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Electric Utilities Keep On Current Consolidation Path

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Electric Utilities Keep On Current Consolidation Path

Business

Electric Utilities Keep On Current Consolidation Path

Electric Utilities Keep On Current Consolidation Path

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  • <iframe src="https://www.npr.org/player/embed/325073846/325073847" width="100%" height="290" frameborder="0" scrolling="no" title="NPR embedded audio player">
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Wisconsin Energy Corporation plans to buy Integrys Energy Group in a $9.1 billion deal. The newly created four-state utility will have 4.3 million customers.

STEVE INSKEEP, HOST:

NPR's Business News starts with a powerful merger. Consolidation among the companies that feed our electrical grid is continuing with a proposed deal between two power utilities in the Midwest. Chuck Quirmbach of Wisconsin Public Radio reports.

CHUCK QUIRMBACH, BYLINE: Milwaukee-based We Energies says its proposal to buy Chicago-based Integrys for $9 billion is a good fit. We Energies' vice president Rick White says the number of publicly traded electric utilities has been shrinking.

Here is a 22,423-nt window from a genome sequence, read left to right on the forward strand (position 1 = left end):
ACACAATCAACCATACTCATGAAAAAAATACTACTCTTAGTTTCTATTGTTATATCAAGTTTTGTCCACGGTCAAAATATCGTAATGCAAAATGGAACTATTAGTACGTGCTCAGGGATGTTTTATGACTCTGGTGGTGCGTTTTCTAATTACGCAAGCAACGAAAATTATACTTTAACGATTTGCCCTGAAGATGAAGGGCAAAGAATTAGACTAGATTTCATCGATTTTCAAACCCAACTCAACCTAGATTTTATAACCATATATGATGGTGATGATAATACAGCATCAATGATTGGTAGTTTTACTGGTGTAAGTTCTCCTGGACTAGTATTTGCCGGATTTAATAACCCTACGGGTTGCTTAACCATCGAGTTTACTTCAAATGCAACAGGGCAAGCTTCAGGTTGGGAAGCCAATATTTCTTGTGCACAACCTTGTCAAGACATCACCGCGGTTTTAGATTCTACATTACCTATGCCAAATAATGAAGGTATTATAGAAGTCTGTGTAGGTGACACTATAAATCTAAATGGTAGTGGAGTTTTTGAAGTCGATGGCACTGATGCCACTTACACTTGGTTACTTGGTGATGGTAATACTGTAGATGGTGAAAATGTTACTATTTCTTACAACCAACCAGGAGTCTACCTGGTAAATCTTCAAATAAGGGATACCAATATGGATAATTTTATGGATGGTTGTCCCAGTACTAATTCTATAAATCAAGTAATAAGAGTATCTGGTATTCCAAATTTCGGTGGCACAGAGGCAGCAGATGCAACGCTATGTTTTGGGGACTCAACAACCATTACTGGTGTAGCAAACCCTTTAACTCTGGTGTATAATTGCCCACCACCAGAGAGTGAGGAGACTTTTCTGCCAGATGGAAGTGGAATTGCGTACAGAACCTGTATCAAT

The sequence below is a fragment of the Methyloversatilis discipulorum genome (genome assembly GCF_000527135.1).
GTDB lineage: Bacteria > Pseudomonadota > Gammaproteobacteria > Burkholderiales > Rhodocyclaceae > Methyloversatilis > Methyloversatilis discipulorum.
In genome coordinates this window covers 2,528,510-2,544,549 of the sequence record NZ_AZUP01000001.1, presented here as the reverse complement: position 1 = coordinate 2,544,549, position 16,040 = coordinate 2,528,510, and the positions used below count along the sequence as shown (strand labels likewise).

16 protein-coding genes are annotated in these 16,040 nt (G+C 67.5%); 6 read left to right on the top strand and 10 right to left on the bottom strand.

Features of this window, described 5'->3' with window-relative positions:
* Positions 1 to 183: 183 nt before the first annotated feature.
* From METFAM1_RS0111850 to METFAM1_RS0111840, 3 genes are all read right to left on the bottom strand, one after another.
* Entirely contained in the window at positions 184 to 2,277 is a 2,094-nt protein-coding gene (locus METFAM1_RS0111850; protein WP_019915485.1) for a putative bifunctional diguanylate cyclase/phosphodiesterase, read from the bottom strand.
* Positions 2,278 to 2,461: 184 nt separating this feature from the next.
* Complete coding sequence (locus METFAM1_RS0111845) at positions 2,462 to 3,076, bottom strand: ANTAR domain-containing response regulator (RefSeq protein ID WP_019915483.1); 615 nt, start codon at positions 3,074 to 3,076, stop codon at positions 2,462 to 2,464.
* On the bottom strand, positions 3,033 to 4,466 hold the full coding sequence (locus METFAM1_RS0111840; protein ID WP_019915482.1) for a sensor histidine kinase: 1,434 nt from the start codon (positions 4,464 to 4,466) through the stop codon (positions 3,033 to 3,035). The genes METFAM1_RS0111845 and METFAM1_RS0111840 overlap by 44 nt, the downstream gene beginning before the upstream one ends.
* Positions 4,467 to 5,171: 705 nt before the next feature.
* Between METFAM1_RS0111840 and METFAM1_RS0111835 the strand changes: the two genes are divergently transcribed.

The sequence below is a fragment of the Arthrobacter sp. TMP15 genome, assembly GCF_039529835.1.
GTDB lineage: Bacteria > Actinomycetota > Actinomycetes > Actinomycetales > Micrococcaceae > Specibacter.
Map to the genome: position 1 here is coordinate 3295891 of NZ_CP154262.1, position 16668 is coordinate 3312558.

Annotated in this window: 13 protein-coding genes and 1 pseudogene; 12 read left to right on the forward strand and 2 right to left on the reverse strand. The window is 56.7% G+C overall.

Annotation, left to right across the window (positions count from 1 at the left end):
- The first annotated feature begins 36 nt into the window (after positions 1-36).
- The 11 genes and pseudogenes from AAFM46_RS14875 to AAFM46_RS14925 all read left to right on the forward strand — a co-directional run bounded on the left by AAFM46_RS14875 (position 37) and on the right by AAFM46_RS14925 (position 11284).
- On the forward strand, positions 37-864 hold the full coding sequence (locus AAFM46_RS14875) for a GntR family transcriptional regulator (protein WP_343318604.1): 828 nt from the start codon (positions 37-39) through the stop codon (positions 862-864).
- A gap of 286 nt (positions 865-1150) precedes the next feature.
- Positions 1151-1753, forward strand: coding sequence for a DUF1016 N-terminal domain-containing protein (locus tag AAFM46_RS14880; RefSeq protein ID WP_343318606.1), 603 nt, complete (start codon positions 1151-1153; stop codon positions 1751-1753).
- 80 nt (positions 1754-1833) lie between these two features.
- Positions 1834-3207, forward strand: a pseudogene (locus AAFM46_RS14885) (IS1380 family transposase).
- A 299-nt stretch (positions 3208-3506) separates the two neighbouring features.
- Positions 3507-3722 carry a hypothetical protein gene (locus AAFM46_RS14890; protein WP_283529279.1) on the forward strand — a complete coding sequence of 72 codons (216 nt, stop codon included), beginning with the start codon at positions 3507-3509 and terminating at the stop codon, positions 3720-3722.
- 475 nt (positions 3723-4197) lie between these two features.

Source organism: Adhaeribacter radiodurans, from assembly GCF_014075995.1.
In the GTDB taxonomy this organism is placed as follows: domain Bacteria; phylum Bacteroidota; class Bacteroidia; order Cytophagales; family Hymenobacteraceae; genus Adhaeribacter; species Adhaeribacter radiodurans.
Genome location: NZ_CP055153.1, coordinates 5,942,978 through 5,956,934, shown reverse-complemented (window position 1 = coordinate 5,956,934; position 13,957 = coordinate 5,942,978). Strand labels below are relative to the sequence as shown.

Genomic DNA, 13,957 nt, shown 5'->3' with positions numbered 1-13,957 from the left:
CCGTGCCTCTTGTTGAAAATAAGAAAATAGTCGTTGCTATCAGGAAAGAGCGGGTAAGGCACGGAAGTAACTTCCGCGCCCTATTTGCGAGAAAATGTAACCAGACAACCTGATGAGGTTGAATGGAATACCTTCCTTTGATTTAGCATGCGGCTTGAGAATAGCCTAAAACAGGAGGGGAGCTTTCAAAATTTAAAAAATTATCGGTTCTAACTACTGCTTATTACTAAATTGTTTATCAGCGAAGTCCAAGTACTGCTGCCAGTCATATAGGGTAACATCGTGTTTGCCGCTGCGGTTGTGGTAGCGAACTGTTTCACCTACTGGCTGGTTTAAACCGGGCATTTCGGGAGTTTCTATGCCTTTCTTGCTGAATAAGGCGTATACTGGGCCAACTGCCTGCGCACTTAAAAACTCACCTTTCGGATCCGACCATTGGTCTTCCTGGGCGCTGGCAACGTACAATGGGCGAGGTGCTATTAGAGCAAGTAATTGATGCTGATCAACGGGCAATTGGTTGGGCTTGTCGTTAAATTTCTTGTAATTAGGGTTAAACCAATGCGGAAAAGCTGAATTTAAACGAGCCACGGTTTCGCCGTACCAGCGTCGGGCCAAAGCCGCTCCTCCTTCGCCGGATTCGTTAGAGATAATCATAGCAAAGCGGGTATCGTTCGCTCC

RICK WHITE: In order to remain price competitive - in order to remain financially competitive, you really need to expand your footprint.

QUIRMBACH: The footprint or service territory would include 4 million customers in parts of Wisconsin, Michigan, Minnesota and Illinois, including Integrys' natural gas service to parts of metro Chicago. Kira Loehr heads the consumer group Citizens Utility Board of Wisconsin and says power companies' promises don't always become reality.

KIRA LOEHR: Mergers or acquisitions were announced with a great deal of fanfare - an indication that all customers, shareholders - that everyone would benefit from the process, but the end result was often no quantitative benefits to customers.

QUIRMBACH: A group of large Wisconsin businesses is also working with regulators to make sure any merger wouldn't raise their rates. The proposed deal between We Energies and Integrys needs approval from the four states as well as the federal government - a process that could take a year. For NPR News, I'm Chuck Quirmbach in Milwaukee.

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